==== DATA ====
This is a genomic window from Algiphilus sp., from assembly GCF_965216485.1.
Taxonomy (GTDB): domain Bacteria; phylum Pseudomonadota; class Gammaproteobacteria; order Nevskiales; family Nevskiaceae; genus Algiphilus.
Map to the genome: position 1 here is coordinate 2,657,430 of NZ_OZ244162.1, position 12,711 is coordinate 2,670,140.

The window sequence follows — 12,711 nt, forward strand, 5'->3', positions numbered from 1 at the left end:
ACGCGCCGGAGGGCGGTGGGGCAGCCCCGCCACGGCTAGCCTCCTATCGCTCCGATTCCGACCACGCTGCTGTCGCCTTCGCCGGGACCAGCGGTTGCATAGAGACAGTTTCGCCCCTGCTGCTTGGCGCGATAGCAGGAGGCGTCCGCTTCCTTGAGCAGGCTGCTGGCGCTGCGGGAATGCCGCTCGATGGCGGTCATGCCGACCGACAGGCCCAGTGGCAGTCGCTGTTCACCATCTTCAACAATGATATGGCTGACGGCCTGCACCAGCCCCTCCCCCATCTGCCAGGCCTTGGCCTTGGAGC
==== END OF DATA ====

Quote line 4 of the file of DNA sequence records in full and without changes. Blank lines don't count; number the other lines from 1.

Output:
The window sequence follows — 12,711 nt, forward strand, 5'->3', positions numbered from 1 at the left end: